The Torah, with a carefully selected Hebrew word, alludes to the complex reality of life in the Goshen region of Egypt.
The final verse in this week's Torah portion describes the Jewish people thriving:
And Israel dwelt in the land of Egypt in the land of Goshen, and they acquired property in it, and they were prolific and multiplied greatly.
The Hebrew word for “acquired property” is “Va’ye’ah’chazu”, which is from the word ”Achuzah” which is commonly translated as estate. In our story the word is telling us that the Israelites acquired an estate in the land of Goshen. The word “Achuzah”, however, has another meaning as well. It is from the root word “Achaz” which means to grasp. “Achuzah”, can also mean that the land grasped the Israelites. That in some way they were trapped by the land.
The word “Va’ye’ah’chazu”, then, has different and opposing meanings. It can mean “acquiring an estate”, which is a symbol of freedom, or it can mean being “grasped” by the land, which implies being trapped and enslaved.
The two meanings of the word “Achuzah” - “estate” and “grasped” - teach us an eternal message. It is a lesson about what our attitude toward Egypt should be, and what our general attitude toward the world we live in should be.
When our soul descends into this world, it enters a foreign land. When we are exiled from Israel, we are in foreign territory. The purpose of the journey to this foreign territory is to “acquire an estate”. It is to find and to elevate the sparks of holiness which are in every material object and in every corner of the planet. We elevate the sparks by using physical objects for a meaningful purpose, thus infusing the world with holiness.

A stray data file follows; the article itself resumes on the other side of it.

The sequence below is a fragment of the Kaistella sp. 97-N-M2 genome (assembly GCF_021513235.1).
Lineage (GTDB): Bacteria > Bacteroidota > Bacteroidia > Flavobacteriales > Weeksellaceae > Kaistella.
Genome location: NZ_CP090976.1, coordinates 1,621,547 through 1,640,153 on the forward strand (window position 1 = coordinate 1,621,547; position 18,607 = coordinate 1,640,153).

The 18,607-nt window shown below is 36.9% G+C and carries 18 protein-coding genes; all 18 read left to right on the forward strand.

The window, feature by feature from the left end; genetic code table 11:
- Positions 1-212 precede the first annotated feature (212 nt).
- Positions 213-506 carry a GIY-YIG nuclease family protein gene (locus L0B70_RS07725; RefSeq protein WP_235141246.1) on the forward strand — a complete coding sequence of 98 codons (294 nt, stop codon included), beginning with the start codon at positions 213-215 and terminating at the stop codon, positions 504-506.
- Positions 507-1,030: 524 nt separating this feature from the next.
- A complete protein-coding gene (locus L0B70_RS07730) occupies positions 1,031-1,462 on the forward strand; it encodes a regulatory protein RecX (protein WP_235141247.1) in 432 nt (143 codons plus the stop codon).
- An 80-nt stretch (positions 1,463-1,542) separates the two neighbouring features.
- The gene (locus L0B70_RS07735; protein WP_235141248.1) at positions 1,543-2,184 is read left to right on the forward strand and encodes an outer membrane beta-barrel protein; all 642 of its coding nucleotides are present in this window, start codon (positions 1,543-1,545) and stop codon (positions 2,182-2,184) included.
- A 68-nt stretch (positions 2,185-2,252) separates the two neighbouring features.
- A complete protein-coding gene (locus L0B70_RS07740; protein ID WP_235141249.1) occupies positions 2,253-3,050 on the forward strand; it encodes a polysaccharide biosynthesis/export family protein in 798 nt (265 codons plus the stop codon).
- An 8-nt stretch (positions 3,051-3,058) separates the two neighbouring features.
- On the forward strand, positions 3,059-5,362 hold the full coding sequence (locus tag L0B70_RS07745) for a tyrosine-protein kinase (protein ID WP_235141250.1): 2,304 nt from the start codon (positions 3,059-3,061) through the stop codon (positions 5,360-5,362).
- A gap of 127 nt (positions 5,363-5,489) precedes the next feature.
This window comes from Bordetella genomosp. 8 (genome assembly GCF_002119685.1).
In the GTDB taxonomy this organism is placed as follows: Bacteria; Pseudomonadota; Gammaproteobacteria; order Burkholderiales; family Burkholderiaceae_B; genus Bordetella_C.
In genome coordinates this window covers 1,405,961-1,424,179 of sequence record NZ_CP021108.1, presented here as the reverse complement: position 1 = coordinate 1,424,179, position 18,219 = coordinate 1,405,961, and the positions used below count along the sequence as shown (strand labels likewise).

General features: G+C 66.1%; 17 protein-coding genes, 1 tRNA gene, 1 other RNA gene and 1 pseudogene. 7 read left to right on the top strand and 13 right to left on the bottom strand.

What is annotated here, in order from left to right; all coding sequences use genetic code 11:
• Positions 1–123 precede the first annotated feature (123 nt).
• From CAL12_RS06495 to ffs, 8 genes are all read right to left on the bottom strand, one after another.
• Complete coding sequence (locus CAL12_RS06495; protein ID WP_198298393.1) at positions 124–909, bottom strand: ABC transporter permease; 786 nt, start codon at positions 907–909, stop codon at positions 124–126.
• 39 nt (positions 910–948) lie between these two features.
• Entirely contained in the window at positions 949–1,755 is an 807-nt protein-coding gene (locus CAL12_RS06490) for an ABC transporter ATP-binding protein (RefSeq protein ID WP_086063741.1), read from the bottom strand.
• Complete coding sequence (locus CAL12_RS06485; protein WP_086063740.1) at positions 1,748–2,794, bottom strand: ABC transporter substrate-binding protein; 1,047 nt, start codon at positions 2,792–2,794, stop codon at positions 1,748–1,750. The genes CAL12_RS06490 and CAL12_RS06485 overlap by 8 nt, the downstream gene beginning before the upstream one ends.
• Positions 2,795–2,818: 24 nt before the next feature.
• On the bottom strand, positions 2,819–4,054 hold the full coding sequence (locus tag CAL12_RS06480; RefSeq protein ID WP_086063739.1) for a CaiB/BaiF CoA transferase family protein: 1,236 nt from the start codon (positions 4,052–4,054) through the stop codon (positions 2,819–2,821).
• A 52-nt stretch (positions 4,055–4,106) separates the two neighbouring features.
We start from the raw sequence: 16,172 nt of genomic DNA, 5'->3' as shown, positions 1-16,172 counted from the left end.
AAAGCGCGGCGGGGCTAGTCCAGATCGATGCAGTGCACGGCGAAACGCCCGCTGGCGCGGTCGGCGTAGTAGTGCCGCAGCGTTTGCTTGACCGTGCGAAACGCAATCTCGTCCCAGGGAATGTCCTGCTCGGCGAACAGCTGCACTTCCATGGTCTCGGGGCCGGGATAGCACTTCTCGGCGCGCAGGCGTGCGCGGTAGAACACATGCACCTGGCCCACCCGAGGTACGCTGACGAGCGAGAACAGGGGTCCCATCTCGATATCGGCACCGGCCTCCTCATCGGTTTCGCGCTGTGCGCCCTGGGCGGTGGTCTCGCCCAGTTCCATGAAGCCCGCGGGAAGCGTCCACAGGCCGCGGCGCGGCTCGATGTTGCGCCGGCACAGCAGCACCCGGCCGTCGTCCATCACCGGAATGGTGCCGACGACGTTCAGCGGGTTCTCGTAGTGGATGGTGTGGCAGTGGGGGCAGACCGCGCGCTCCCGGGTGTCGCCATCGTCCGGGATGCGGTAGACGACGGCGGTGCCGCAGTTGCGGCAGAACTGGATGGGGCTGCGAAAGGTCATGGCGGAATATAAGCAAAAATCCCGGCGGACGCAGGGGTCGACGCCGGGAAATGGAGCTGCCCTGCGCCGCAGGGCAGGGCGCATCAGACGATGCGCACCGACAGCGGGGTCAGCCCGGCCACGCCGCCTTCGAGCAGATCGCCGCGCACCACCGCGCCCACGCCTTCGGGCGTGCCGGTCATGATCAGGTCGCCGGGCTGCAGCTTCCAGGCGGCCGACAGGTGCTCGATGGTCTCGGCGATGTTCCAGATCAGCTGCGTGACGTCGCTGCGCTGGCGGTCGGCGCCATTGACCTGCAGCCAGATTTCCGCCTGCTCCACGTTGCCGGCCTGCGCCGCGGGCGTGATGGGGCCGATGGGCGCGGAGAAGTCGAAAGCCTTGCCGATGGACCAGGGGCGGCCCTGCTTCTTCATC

Wherever we find ourselves in the journey of life we are charged with transforming that place into an estate for holiness, an oasis of spirituality. G‑d sends each of us to “exile” with a mission to find and elevate the thirsting sparks.
And yet, there is a danger in the journey. The danger is that instead of elevating the material, we are grasped by it. That instead of our possessions serving us, we serve our possessions. That instead of enjoying our estate, we are trapped by it.
The essence of exile, then, is “Achuzah”, grasped and trapped by the land.
Yet “Achuzah”, as in estate, also captures the essence of redemption and freedom.
We are all in the metaphorical land of Goshen. We may feel that we are enslaved by the lure of the material, that we are trapped by its grip. Yet, the Torah reminds us that we have the power to free ourselves from its gravitational pull. That the physicality which held us down yesterday can be redeemed and become the building blocks of a spiritual edifice, of an estate of holiness.
I was speaking to a friend whose child had been sick with a life-threatening illness. I asked her about her faith. Did she have questions? Was she angry at G‑d?
She told me that as she was going through her ordeal, she didn’t have time to think. She was too busy fighting for her child’s life, getting treatment, consulting doctors and making medical arrangements. But she distinctly remembers feeling overcome with emotion. Her pain was so acute that she felt as if she was punched in the stomach, doubled over. In those moments -- and there were many -- it was almost humanly impossible for her to continue. “But it wasn’t me,” she said. “I was only able to function because G‑d was holding me upright, moving one foot in front of the other to do whatever was necessary.”